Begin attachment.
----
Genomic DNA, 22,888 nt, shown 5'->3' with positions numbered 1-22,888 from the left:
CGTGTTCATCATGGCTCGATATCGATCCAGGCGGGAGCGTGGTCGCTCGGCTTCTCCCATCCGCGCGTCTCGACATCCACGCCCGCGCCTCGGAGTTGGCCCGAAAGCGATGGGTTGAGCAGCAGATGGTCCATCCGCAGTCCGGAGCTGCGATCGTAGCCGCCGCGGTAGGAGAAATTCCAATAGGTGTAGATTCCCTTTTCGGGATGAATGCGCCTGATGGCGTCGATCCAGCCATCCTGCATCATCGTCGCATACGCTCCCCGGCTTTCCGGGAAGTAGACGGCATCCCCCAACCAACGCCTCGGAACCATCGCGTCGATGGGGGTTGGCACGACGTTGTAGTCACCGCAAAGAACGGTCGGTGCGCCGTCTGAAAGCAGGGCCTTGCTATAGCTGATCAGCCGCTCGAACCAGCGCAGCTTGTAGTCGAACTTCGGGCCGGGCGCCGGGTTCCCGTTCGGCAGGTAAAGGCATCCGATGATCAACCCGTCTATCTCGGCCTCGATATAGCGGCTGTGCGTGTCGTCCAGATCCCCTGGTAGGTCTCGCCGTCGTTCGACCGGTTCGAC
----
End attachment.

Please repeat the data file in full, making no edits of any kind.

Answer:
Genomic DNA, 22,888 nt, shown 5'->3' with positions numbered 1-22,888 from the left:
CGTGTTCATCATGGCTCGATATCGATCCAGGCGGGAGCGTGGTCGCTCGGCTTCTCCCATCCGCGCGTCTCGACATCCACGCCCGCGCCTCGGAGTTGGCCCGAAAGCGATGGGTTGAGCAGCAGATGGTCCATCCGCAGTCCGGAGCTGCGATCGTAGCCGCCGCGGTAGGAGAAATTCCAATAGGTGTAGATTCCCTTTTCGGGATGAATGCGCCTGATGGCGTCGATCCAGCCATCCTGCATCATCGTCGCATACGCTCCCCGGCTTTCCGGGAAGTAGACGGCATCCCCCAACCAACGCCTCGGAACCATCGCGTCGATGGGGGTTGGCACGACGTTGTAGTCACCGCAAAGAACGGTCGGTGCGCCGTCTGAAAGCAGGGCCTTGCTATAGCTGATCAGCCGCTCGAACCAGCGCAGCTTGTAGTCGAACTTCGGGCCGGGCGCCGGGTTCCCGTTCGGCAGGTAAAGGCATCCGATGATCAACCCGTCTATCTCGGCCTCGATATAGCGGCTGTGCGTGTCGTCCAGATCCCCTGGTAGGTCTCGCCGTCGTTCGACCGGTTCGAC